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   Dec 31

Herp Photo of the Day: Caiman

This little Caiman in our Herp Photo of the day, uploaded by kingsnake.com user roadkill55 is feeling SASSY! Say goodbye to 2019 safely tonight! Be sure to tell them you liked it here!

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   Dec 30

The Variable (or Western) Ground Snake

Bluish and caramel is just one of the colors of the variable ground snake.
Those among you who think snakes can be identified by color will likely find the profile of this diminutive burrower disconcerting. Having a record length of nearly 19 inches, the nonvenomous and harmless Variable Ground Snake is more typically 10 to 13 inches long. Ranging westward from western Missouri and eastern Texas to southeastern California and northwestern Nevada, this is a grassland/aridland snake that is most often found beneath flat stones and other ground surface debris. It feeds on insects and other small arthropods (ie centipedes, scorpions, spiders, etc.). The ground snake’s head is slightly wider than its neck, a helpful identifying characteristic.

And now for the color—ready for this? First the belly; this is unmarked and may be white, cream, or pale yellow. The underside of the tail may be unmarked or banded. Now to the dorsum. This may be steel gray, tan, fawn, cinnamon or other brownish hues and may be unpatterned, have a brown to reddish dorsal stripe, or have only a darker brown to black head. Or it may have the anterior or even the entire body saddled with broad black markings. As if this were not confusing enough, the back may be cream to rich tan (the sides are usually somewhat lighter) and be saddled with darker gray, brown, blue, or red. The saddles may be few and far between, or many and close together, and may be only on the back or extend far down on the sides.

I guess that by now you can see why the term “variable” is a bit more fitting than “western” for this tiny, harmless, and beneficial snake.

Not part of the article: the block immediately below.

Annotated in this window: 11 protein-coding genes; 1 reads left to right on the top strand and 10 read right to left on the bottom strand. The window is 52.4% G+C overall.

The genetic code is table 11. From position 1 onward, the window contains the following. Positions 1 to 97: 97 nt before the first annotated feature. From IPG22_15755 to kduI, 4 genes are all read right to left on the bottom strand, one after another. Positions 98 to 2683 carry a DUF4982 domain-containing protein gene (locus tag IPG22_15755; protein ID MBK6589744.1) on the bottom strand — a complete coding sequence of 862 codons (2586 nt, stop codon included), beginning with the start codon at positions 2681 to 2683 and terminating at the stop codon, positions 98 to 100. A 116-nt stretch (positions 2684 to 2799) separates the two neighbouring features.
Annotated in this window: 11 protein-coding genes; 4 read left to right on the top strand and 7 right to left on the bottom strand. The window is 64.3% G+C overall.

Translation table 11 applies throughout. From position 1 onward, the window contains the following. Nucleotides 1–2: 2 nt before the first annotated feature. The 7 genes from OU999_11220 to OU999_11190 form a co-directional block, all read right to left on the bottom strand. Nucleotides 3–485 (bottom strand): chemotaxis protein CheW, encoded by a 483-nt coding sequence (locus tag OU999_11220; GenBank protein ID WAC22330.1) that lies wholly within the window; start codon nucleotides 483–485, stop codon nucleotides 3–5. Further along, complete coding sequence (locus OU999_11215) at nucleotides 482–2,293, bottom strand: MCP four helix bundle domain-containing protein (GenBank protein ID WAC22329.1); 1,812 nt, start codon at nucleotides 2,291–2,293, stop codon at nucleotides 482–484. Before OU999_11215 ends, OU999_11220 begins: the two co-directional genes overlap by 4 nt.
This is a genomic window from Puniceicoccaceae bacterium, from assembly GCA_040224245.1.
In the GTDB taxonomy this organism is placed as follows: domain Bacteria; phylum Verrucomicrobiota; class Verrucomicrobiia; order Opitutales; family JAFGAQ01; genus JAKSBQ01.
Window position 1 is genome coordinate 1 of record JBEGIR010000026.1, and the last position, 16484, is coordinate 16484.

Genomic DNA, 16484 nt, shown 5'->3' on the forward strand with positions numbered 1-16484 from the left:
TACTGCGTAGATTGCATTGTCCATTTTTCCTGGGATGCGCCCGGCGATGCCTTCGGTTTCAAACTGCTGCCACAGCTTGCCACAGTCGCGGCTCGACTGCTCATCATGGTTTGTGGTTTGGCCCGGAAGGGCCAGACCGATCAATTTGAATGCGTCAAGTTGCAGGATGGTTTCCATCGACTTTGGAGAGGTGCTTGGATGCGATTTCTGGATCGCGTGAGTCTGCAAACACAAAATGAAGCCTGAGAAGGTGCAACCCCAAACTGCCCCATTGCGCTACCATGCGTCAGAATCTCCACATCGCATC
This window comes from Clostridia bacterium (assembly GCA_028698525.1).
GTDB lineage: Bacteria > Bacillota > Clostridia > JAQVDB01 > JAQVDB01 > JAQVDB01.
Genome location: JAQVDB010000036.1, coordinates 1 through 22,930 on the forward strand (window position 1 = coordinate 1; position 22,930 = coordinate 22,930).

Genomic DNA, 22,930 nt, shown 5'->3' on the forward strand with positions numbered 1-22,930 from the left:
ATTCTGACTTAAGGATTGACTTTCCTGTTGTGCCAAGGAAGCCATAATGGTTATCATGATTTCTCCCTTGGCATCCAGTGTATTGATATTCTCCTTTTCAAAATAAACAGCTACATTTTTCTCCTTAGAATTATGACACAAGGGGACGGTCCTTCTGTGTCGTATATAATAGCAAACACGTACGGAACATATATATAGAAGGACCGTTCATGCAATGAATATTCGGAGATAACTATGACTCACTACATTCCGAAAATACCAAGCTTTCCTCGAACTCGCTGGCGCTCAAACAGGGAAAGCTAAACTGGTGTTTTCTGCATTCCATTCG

Just as a by the way, this little burrowing snake makes an interesting and hardy, albeit secretive, captive. It usually feeds readily on crickets, waxworms, or tiny caterpillars. So—if you want to keep a pet snake but don’t have room for a large terrarium consider a 10 gallon tank decorated with a few inches of earth and a securely supported flat rock beneath which the snake can hide, and if you have enough light a cactus or other succulent may be added. And don’t forget a flat water dish. Good luck.

Continue reading “The Variable (or Western) Ground Snake” …read more
Read more here: King Snake

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   Dec 30

Herp Photo of the Day: Lizard

This gorgeous Shinisaurus crocodilurus in our Herp Photo of the day, uploaded by kingsnake.com user lavadusch will hopefully be the brightest part of your day! Be sure to tell them you liked it here!

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   Dec 27

Herp Photo of the Day: Snake

There is so much to love about Colubrids, so why not celebrate them with a big ole pile of beauty in our Herp Photo of the day, uploaded by kingsnake.com user xtranch ! Be sure to tell them you liked it here!

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   Dec 26

Herp Photo of the Day: Snake

A wonderful field find in Mexico of this Lyre Snake brightens your day in our herp photo of the day uploaded by kingsnake.com user Chuck_Ch ! Be sure to tell them you liked it here!

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   Dec 25

Herp Photo of the Day: Python

We hope this Ball Python in our Herp Photo of the day, uploaded by kingsnake.com user toshamc,will bring you a lot of holiday Cheer! From our family to yours, we wish you a safe, healthy and happy holiday! Be sure to tell them you liked it here!